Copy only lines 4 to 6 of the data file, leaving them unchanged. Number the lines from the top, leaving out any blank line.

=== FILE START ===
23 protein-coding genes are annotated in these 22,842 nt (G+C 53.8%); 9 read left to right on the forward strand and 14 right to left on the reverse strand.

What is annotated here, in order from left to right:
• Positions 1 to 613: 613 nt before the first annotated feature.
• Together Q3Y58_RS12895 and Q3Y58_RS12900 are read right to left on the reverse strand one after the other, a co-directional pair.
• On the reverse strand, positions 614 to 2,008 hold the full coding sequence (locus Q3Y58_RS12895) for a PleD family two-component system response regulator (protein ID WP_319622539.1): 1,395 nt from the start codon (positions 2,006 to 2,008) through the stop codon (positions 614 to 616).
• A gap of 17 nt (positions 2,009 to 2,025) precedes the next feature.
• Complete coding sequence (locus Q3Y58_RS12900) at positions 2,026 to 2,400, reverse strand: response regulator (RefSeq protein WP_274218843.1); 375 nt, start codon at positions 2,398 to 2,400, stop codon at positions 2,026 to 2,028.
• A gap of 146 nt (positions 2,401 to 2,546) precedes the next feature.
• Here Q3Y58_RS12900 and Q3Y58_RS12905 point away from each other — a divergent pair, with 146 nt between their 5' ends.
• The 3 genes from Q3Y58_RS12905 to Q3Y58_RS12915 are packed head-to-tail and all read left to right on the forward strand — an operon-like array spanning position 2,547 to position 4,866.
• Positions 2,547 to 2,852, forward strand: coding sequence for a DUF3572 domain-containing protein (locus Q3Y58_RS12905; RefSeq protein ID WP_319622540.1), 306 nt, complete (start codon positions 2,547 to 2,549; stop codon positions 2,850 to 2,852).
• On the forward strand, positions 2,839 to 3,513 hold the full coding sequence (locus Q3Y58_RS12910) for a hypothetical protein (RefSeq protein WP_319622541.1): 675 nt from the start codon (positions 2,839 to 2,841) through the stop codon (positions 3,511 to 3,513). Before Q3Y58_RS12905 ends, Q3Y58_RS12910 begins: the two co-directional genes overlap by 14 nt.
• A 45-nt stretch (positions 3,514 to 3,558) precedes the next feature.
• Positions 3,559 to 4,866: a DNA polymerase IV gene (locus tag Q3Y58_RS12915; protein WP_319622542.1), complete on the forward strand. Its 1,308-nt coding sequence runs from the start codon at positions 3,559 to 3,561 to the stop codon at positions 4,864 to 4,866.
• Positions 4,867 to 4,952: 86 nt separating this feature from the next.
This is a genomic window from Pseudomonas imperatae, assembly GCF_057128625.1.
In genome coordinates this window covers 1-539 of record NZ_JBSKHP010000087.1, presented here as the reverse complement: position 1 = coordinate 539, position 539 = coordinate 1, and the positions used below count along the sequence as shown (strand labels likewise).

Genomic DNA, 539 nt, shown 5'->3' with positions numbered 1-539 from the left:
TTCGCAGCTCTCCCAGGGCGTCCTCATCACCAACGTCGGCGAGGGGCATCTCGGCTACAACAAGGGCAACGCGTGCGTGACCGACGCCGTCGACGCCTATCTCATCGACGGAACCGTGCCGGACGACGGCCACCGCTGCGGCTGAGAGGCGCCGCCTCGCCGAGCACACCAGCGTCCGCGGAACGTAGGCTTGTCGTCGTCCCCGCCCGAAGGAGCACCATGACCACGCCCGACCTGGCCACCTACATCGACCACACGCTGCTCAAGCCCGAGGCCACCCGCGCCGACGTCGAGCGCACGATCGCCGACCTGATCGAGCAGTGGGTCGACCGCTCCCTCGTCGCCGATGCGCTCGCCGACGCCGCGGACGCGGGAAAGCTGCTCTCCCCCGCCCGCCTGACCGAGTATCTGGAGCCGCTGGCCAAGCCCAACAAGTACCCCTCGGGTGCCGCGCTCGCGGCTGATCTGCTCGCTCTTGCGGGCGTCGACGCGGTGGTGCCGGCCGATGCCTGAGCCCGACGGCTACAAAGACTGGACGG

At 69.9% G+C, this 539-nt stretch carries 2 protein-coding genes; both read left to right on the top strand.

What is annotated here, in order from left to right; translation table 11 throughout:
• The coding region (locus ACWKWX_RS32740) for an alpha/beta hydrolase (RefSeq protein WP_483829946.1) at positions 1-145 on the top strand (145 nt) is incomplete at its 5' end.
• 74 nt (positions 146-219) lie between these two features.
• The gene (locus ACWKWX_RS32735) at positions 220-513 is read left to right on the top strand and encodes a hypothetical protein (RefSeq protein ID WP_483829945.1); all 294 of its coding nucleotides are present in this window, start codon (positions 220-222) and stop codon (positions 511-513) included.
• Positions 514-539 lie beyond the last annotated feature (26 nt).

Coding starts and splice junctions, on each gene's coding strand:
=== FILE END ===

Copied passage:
• Together Q3Y58_RS12895 and Q3Y58_RS12900 are read right to left on the reverse strand one after the other, a co-directional pair.
• On the reverse strand, positions 614 to 2,008 hold the full coding sequence (locus Q3Y58_RS12895) for a PleD family two-component system response regulator (protein ID WP_319622539.1): 1,395 nt from the start codon (positions 2,006 to 2,008) through the stop codon (positions 614 to 616).
• A gap of 17 nt (positions 2,009 to 2,025) precedes the next feature.